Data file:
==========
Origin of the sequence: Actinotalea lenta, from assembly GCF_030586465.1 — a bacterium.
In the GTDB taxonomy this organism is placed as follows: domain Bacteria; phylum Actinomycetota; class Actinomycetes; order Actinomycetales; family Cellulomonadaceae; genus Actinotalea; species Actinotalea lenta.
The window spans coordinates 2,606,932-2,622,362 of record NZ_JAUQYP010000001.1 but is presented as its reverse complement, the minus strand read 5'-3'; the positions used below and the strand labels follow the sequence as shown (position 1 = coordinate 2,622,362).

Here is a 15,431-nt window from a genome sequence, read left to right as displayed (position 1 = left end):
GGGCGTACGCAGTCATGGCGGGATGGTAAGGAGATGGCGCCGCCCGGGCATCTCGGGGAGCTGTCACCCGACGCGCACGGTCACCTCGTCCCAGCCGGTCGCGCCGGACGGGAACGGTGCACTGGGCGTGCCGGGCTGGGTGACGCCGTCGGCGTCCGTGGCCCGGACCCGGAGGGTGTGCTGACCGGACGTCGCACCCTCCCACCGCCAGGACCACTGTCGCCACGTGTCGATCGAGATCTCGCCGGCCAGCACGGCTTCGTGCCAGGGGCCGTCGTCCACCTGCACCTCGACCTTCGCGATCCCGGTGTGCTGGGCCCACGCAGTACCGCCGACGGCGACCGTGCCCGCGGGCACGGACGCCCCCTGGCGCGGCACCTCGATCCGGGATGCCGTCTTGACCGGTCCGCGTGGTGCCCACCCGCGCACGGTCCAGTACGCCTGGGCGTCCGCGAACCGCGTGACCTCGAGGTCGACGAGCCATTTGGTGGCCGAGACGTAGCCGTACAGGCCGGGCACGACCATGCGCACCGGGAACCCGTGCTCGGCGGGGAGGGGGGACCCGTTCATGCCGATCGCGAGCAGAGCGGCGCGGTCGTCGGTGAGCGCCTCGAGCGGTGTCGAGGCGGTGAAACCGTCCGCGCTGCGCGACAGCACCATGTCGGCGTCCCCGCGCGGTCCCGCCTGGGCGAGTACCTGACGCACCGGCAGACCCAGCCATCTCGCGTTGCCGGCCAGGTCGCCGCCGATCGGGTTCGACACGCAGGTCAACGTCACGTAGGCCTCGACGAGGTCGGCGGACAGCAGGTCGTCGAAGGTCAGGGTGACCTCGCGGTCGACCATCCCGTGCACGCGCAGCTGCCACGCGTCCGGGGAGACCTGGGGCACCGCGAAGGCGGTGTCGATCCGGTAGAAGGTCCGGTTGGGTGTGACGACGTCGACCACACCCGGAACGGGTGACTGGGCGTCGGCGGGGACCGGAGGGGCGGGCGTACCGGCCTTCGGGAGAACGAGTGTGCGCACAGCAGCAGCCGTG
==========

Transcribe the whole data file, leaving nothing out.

Origin of the sequence: Actinotalea lenta, from assembly GCF_030586465.1 — a bacterium.
In the GTDB taxonomy this organism is placed as follows: domain Bacteria; phylum Actinomycetota; class Actinomycetes; order Actinomycetales; family Cellulomonadaceae; genus Actinotalea; species Actinotalea lenta.
The window spans coordinates 2,606,932-2,622,362 of record NZ_JAUQYP010000001.1 but is presented as its reverse complement, the minus strand read 5'-3'; the positions used below and the strand labels follow the sequence as shown (position 1 = coordinate 2,622,362).

Here is a 15,431-nt window from a genome sequence, read left to right as displayed (position 1 = left end):
GGGCGTACGCAGTCATGGCGGGATGGTAAGGAGATGGCGCCGCCCGGGCATCTCGGGGAGCTGTCACCCGACGCGCACGGTCACCTCGTCCCAGCCGGTCGCGCCGGACGGGAACGGTGCACTGGGCGTGCCGGGCTGGGTGACGCCGTCGGCGTCCGTGGCCCGGACCCGGAGGGTGTGCTGACCGGACGTCGCACCCTCCCACCGCCAGGACCACTGTCGCCACGTGTCGATCGAGATCTCGCCGGCCAGCACGGCTTCGTGCCAGGGGCCGTCGTCCACCTGCACCTCGACCTTCGCGATCCCGGTGTGCTGGGCCCACGCAGTACCGCCGACGGCGACCGTGCCCGCGGGCACGGACGCCCCCTGGCGCGGCACCTCGATCCGGGATGCCGTCTTGACCGGTCCGCGTGGTGCCCACCCGCGCACGGTCCAGTACGCCTGGGCGTCCGCGAACCGCGTGACCTCGAGGTCGACGAGCCATTTGGTGGCCGAGACGTAGCCGTACAGGCCGGGCACGACCATGCGCACCGGGAACCCGTGCTCGGCGGGGAGGGGGGACCCGTTCATGCCGATCGCGAGCAGAGCGGCGCGGTCGTCGGTGAGCGCCTCGAGCGGTGTCGAGGCGGTGAAACCGTCCGCGCTGCGCGACAGCACCATGTCGGCGTCCCCGCGCGGTCCCGCCTGGGCGAGTACCTGACGCACCGGCAGACCCAGCCATCTCGCGTTGCCGGCCAGGTCGCCGCCGATCGGGTTCGACACGCAGGTCAACGTCACGTAGGCCTCGACGAGGTCGGCGGACAGCAGGTCGTCGAAGGTCAGGGTGACCTCGCGGTCGACCATCCCGTGCACGCGCAGCTGCCACGCGTCCGGGGAGACCTGGGGCACCGCGAAGGCGGTGTCGATCCGGTAGAAGGTCCGGTTGGGTGTGACGACGTCGACCACACCCGGAACGGGTGACTGGGCGTCGGCGGGGACCGGAGGGGCGGGCGTACCGGCCTTCGGGAGAACGAGTGTGCGCACAGCAGCAGCCGTG